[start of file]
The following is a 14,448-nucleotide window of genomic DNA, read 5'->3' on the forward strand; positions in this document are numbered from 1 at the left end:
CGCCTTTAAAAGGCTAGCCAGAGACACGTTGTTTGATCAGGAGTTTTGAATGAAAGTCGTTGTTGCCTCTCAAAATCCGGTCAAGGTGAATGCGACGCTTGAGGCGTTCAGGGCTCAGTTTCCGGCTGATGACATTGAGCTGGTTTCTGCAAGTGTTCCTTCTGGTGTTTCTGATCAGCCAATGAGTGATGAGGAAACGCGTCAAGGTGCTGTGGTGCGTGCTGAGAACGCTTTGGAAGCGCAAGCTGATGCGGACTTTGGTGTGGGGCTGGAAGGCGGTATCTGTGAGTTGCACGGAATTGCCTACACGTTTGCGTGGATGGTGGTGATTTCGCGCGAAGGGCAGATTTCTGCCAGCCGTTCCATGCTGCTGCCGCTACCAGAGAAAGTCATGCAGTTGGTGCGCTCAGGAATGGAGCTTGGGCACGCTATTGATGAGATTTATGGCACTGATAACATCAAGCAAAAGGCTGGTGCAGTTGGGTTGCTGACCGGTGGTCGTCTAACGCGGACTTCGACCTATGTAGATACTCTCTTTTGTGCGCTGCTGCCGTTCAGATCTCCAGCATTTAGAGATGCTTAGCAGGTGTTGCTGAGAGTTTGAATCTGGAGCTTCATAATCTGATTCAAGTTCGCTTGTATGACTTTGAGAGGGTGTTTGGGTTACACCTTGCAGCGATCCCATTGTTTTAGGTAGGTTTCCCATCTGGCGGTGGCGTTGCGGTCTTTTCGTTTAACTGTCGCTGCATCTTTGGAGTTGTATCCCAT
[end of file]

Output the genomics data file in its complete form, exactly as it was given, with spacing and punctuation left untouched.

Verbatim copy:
The following is a 14,448-nucleotide window of genomic DNA, read 5'->3' on the forward strand; positions in this document are numbered from 1 at the left end:
CGCCTTTAAAAGGCTAGCCAGAGACACGTTGTTTGATCAGGAGTTTTGAATGAAAGTCGTTGTTGCCTCTCAAAATCCGGTCAAGGTGAATGCGACGCTTGAGGCGTTCAGGGCTCAGTTTCCGGCTGATGACATTGAGCTGGTTTCTGCAAGTGTTCCTTCTGGTGTTTCTGATCAGCCAATGAGTGATGAGGAAACGCGTCAAGGTGCTGTGGTGCGTGCTGAGAACGCTTTGGAAGCGCAAGCTGATGCGGACTTTGGTGTGGGGCTGGAAGGCGGTATCTGTGAGTTGCACGGAATTGCCTACACGTTTGCGTGGATGGTGGTGATTTCGCGCGAAGGGCAGATTTCTGCCAGCCGTTCCATGCTGCTGCCGCTACCAGAGAAAGTCATGCAGTTGGTGCGCTCAGGAATGGAGCTTGGGCACGCTATTGATGAGATTTATGGCACTGATAACATCAAGCAAAAGGCTGGTGCAGTTGGGTTGCTGACCGGTGGTCGTCTAACGCGGACTTCGACCTATGTAGATACTCTCTTTTGTGCGCTGCTGCCGTTCAGATCTCCAGCATTTAGAGATGCTTAGCAGGTGTTGCTGAGAGTTTGAATCTGGAGCTTCATAATCTGATTCAAGTTCGCTTGTATGACTTTGAGAGGGTGTTTGGGTTACACCTTGCAGCGATCCCATTGTTTTAGGTAGGTTTCCCATCTGGCGGTGGCGTTGCGGTCTTTTCGTTTAACTGTCGCTGCATCTTTGGAGTTGTATCCCAT